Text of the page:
Last week I went to spar at a local gym. I watched for a while first then went on to spar with a girl who was about to have her first fight. The first thing I noticed with all of the beginners was their foot work, it was all over the place. They were walking, crossing feet, stepping to wide, bringing their feet together and loosing balance. I can’t stress enough how important foot work is and how bad foot work can really let you down. Having bad foot work takes away your power, ability to move fast, your balance, ability to set up shots and combinations, It also makes you use more energy than you need to, as well as just making you look sloppy and uncoordinated (we don’t want that because MuayThai is supposed to be beautiful). Getting your foot work right is a long process and it can be very confusing and frustrating especially if you have come from another type of martial art that has a different stance, it’s hard to break old habits or if your brain and your body don’t communicate very well like me. Trying to worry about what your feet are doing at the same time as worrying about what you’re throwing or what’s being thrown at you can get a bit too much to take in to start. So even now as an experienced fighter I still practice foot work drills to keep improving and making sure I haven’t picked up any bad habits which I do so drills help to straighten me back out. So what was supposed to me sparring with this girl turned in to a lesson on foot work. I had her practicing a drill that I think really helped me to get my feet in order as I always crossed my feet as a beginner instead of shuffling. Even after about 10-15min working on here foot work she had improved a lot, she proceeded to tell me she had been told she needed to fix her foot work but didn’t really know how to go about it, she was excited now she had a drill to practice. So for all you people out there wanting to improve your foot work these are the things I look at.
Get your stance right, feet apart about shoulder width, you don’t want them to wide. One foot forward (left for orthodox, right for south paw) and one foot back again not to wide you want about a foot & half distance between feet. Dont stand to sideways like a boxer, you want to be facing front on with a slight twist. Come up onto the balls of your feet, not so you’re on your tippy toes but so all your weight is on the balls of your feet and you heal is only lightly touching the ground then slightly bend your knees. Now imagine you have a metal bar in between your feet holding them apart so they can pivot and move but can’t come any closer to one another.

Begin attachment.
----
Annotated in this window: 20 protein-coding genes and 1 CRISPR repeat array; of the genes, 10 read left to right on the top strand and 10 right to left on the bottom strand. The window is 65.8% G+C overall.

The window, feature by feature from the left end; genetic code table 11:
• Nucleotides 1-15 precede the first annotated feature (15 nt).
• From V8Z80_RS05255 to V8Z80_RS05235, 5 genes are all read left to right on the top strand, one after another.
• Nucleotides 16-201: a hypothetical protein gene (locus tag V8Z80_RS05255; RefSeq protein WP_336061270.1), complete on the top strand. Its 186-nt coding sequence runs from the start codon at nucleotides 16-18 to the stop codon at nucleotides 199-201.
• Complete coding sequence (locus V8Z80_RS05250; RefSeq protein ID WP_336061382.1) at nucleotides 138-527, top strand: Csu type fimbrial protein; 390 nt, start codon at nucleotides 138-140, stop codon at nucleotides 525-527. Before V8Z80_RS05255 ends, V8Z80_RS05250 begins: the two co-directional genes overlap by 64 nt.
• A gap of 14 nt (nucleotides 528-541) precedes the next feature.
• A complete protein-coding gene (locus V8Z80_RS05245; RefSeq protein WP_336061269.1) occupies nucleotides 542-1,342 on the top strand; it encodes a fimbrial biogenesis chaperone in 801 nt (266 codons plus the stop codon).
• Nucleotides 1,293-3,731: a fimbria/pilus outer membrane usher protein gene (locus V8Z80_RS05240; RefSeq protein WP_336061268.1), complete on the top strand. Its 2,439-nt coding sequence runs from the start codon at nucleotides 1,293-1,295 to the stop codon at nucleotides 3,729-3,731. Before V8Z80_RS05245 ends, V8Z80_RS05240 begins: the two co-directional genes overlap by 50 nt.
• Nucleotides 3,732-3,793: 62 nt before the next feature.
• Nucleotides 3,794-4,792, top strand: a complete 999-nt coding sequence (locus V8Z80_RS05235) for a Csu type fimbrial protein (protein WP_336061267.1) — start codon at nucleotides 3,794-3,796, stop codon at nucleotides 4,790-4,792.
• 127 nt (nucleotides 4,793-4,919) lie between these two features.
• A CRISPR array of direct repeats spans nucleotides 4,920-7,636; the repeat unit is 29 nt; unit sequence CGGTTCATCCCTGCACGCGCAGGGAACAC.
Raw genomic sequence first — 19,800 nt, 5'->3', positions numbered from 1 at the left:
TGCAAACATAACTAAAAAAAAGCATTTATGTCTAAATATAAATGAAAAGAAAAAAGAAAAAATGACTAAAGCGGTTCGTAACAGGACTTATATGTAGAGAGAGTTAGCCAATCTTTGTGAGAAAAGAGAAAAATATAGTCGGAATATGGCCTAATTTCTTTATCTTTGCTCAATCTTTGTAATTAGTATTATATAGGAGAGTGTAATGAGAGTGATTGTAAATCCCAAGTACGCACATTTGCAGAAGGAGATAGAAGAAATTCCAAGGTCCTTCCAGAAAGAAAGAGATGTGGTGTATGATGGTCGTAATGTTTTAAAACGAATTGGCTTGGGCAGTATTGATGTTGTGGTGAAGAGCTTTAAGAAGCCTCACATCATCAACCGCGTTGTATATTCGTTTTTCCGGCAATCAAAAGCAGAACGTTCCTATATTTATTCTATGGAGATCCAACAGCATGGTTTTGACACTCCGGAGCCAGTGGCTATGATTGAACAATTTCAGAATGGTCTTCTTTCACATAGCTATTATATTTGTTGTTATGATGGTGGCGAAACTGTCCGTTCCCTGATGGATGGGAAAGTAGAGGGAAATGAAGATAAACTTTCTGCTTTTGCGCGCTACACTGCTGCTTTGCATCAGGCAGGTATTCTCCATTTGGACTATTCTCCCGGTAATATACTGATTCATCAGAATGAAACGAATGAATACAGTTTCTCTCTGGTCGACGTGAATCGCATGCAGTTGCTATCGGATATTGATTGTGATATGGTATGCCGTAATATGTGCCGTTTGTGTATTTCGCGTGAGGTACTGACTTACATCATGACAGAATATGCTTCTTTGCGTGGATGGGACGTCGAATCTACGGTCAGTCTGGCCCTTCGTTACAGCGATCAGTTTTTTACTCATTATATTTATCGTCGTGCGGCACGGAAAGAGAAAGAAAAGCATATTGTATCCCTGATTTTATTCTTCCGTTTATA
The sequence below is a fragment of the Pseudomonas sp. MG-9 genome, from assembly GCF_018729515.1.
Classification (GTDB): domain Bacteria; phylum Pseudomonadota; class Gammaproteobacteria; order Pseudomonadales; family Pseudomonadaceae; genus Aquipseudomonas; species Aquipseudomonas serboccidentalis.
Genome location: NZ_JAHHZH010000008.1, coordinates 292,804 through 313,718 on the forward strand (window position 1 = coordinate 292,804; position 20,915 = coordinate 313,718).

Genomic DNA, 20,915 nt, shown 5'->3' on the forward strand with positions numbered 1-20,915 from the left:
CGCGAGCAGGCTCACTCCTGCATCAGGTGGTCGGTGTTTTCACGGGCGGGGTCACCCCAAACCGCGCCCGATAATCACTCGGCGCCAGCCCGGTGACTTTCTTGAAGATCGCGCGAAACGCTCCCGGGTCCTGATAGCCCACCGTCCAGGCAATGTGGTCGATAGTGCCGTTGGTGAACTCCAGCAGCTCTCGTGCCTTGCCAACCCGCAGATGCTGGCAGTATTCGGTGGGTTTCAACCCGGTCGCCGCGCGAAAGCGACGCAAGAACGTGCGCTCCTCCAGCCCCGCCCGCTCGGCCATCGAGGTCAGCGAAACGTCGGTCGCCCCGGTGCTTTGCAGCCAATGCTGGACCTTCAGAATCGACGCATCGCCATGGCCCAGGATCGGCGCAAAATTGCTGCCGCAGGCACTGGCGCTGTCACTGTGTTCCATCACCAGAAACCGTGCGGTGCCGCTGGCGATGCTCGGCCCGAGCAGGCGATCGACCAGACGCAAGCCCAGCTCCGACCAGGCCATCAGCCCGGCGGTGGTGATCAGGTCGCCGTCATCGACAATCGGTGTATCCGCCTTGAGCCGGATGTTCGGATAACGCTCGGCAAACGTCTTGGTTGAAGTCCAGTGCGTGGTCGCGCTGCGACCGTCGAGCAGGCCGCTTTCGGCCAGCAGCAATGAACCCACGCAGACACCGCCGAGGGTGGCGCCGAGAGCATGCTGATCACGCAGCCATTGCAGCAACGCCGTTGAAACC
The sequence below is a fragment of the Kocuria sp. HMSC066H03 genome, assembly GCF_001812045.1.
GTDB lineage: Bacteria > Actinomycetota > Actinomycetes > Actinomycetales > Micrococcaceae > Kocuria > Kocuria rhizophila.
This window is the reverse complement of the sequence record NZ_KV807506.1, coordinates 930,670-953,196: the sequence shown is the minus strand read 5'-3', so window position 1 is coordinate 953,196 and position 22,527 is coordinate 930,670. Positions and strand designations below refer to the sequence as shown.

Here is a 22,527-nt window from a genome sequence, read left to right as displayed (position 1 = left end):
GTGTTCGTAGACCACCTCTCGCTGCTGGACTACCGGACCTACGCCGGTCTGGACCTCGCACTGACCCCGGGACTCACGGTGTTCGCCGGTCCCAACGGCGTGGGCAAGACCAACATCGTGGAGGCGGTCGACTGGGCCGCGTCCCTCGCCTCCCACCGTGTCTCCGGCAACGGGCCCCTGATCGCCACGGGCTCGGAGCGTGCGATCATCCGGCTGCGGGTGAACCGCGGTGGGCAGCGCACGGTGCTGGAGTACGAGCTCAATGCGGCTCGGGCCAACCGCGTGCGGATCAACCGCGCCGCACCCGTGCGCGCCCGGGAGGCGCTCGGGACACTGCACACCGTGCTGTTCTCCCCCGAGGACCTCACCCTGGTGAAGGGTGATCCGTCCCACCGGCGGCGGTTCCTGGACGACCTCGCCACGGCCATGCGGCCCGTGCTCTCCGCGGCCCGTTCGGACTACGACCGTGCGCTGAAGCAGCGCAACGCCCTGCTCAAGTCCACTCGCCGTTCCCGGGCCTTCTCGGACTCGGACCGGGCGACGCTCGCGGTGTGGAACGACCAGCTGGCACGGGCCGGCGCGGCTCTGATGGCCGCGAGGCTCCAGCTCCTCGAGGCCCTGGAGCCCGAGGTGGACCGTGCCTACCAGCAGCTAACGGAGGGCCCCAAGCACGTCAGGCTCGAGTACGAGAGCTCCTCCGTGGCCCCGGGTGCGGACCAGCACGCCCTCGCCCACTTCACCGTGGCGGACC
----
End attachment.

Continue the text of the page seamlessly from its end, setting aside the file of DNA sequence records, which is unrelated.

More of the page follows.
A drill i practice with this is- Find a line on the floor stand over it in your stance and follow it along the floor keeping your feet the exact same distance from it the whole way along. Shuffling along, do not walk and cross your feet. Make sure you dont go flat footed and keep your knees slightly bend. Make sure you move your lead leg first then bring the back leg up to where its suposed to be , not closing the distance any further than where you foot started. Practice going forward along the line then start to move backward doing the same thing except start by moving you back leg first and the your front leg follows. Once you get moving up and back a few times add in moving to each side. Keep your stance and lead with what ever leg is on the side you want to move making sure you keep the distance between your feet and dont cross over. Crossing over your feet during sparring or a fight will make you more likey to trip or fall when you are punched or kicked by your opponent as your balance is not sturdy, you dont want that to happen as it makes you look like the weaker opponent which then scores them more points. One you get the basic idea of this drill and you want to add some more things to it, i always add in some punches or some angles. So i will shuffle then throw one two combo then shuffle then again throw one two. Then once you get the hang of that and your feet are doing what they are suposed to you can add some angles. Shuffle throw one two then pivot on your front foot pushing off with the back foot and shuffle again. There is so many things you can add into it just on your own and to many for me to go into on here but its just a basic idea for the people that dont really know where to start. Another thing you can do is use things like kick pads to shuffle around zig zag in and out. I hope you can understand what i mean its hard to write it down im much better at showing people.
Im not perfect with my foot work im no expert but this is what works for me, i still practice these drills when i can and i think even as and experienced fighter they still help me for sure.
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Natasha Sky- Professional Muay Thai Fghter